As Sir Bradley Wiggins retires, we pay tribute to a man who can always be relied upon for a good quote
On Wednesday, Sir Bradley Wiggins announced his retirement from professional cycling, bringing the curtain down on an illustrious career that saw him win the Tour de France, numerous world titles, and seven Olympic medals including five golds.
For many riders the cliché “the victories speak for themselves” may ring true, but with Wiggins you sincerely hope that they don’t, because his post-race interviews are the stuff of legend.
In a world filled with well-meaning, 110-per-cent focused, but ultimately dull athletes umming and errring to the microphone stuffed in their face, Wiggins can be thoroughly relied upon to tell it how it is in an entertaining fashion. Even if he sometimes later denies that he told it how it was…
Here we collect together our favourite Wiggins quotes over the years. We’re sure you’ve got your own favourite too.
Tour de France 2012 winner’s speech on the podium in Paris
“Right, we’re just going to draw the raffle numbers… It’s been a magical couple of weeks. Some dreams do come true. My old mother over there, her son has just won the Tour de France… Thanks again. Have a safe journey home. Don’t get too drunk.”
Post hospital interview, Tour de France 2011
“It’s a bit like trying to win the Champions League and to win the Champions League you go to Manchester United and I’m probably playing at Wigan at the moment. I’ll probably have to make that step to do it”
And later, when it was officially announced that he’d joined Sky…
“I said that with a lot of affection, actually. My wife is from Wigan, and we’ve got a lot of family from Wigan. And Wigan were not a bad side until they lost to Spurs. The weekend after I said that, Wigan beat Chelsea, but perhaps it was a bad analogy and maybe I should have chosen another team. But I’m at Manchester United now.”
On winning Olympic time trial gold in London, 2012
“To just be mentioned in the same breath as Sir Steve Redgrave and Sir Chris Hoy is an absolute honour. To be up there with those guys as a British Olympian is very special. The important number is four and I’ve got to carry on to Rio now and go for number five!
“It’s the stuff of dreams. As a child, being a fan of the sport, I never imagined that one day I’d be in this position. Kids from Kilburn don’t become favourite for the Tour de France. You’re supposed to become a postman or a milkman or work in Ladbrokes.”
On his Beijing Olympic Games gold medals
“I have the two golds from Beijing in a sock upstairs in my room. They’re funny things, medals. It will be nice to leave them to my kids when I die, but I don’t really know what to do with them.”
On joining Team Sky in 2010
“Moving to Team Sky is like coming home.”
An amusing press conference
On saying that he was a better rider than Lance Armstrong, 2009
“That was something that was taken slightly out of context, where I said, well, I don’t know if I did say it, but they are so confusing these journalists, they get you to say things perhaps you didn’t really mean.”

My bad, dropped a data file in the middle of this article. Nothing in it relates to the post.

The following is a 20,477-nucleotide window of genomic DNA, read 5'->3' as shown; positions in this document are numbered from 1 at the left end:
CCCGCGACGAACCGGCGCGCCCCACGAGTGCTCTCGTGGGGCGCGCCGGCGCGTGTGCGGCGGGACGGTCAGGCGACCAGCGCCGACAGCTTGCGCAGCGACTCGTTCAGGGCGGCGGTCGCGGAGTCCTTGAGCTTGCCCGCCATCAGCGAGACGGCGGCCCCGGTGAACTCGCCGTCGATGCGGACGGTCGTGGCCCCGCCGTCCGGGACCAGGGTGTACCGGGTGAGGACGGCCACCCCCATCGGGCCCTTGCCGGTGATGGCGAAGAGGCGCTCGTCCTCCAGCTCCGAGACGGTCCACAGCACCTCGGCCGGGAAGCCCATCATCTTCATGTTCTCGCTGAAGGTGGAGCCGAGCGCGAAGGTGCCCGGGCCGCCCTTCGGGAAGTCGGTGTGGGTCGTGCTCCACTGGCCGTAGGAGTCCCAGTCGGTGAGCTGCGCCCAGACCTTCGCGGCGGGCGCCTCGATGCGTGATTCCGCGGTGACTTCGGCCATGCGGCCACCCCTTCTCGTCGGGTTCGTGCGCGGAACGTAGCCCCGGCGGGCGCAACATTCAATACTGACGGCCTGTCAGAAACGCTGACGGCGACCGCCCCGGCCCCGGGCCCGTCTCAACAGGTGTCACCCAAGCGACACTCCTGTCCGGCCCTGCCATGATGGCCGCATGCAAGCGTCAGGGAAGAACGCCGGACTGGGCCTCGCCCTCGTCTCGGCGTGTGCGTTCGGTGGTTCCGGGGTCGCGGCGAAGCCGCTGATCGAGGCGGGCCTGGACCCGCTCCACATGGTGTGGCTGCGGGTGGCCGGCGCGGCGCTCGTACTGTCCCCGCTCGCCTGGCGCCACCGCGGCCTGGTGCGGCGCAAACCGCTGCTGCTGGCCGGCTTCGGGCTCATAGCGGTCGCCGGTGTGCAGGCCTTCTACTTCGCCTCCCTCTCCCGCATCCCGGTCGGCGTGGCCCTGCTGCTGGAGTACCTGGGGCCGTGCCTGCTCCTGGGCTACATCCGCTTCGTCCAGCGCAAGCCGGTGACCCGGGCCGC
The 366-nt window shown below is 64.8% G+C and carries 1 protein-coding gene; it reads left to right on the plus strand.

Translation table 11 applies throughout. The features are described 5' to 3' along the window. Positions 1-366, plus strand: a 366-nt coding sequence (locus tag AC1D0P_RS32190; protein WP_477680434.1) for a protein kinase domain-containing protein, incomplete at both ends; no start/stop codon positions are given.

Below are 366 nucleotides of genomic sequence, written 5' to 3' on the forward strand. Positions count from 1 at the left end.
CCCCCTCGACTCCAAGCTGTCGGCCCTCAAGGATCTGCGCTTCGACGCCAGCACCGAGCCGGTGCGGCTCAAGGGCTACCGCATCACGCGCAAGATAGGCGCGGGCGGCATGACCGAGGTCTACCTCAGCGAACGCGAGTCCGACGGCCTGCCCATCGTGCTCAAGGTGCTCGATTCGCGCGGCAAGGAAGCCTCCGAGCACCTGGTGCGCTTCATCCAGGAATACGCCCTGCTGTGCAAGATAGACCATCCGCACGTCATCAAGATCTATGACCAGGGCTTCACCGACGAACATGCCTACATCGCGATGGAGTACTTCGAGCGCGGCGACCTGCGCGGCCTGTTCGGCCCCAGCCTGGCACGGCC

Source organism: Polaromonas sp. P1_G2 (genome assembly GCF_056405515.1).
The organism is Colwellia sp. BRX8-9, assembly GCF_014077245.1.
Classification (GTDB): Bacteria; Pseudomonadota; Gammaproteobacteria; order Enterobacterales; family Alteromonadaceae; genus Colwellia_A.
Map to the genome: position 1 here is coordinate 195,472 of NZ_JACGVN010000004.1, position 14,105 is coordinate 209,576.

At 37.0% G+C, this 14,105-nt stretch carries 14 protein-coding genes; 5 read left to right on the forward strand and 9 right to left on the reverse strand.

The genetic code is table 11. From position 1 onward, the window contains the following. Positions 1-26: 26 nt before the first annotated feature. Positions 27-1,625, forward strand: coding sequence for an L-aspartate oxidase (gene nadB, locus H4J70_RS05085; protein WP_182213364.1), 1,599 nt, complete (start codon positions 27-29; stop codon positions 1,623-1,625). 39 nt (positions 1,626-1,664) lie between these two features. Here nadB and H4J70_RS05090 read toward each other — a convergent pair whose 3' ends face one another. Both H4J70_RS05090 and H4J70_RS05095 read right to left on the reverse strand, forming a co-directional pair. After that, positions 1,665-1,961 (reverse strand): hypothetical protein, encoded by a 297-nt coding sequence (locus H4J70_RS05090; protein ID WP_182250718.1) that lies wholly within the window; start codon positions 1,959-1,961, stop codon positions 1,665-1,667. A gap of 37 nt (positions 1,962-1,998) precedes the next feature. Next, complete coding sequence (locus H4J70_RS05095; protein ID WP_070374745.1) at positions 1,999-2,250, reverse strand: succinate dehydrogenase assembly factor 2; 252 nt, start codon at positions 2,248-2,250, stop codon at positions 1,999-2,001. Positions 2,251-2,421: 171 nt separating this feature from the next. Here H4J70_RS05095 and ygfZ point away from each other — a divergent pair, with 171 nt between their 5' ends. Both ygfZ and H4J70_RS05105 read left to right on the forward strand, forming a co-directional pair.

On leaving HTC and joining Garmin, 2008
“I don’t want to go to every race leading out Cav every day. It was good fun doing that for him at the Giro, but I don’t fancy that for the next few years. I still have ambitions myself.”
On not speaking to Mark Cavendish after the pair missed out on getting a medal in the 2008 Beijing Olympics Madison
“We haven’t spoken but it’ll be alright. We’re like brothers really. We’ve fallen out. He’s said a few things in the heat of the moment, and I can understand his disappointment.”
On aiming for the Hour Record, 2014
“I want to prepare for it properly. It will give me something to get out of bed for in the winter.”
Teasing a French television journalist
“I’ve kind of done the road now. I’ve bled it dry.”
After waiting for Cadel Evans, who had punctured due to someone throwing tacks on the road during stage 14 of the 2012 Tour de France
“No one wants to see something like that have an impact on the race. As a group the thing to do was to wait, the stage win was over. The climb was over. There was nothing left to contest really. Everybody sees those situations differently but personally I wouldn’t want to benefit from something like that. I thought the best thing to do is to wait.”
In a press conference during the 2012 Tour de France, when asked by a journalist about people saying that Wiggins and Sky were riding – and doping – like Armstrong and US Postal
“They’re just f***ing wankers, I cannot be doing with people like that. It justifies their own bone-idleness because they can’t ever imagine applying themselves to do anything in their lives. It’s easy for them to sit under a pseudonym on Twitter and write that sort of s**t rather than get off their arses in their own lives and apply themselves and work hard at something and achieve something. And that’s ultimately it. C***s.”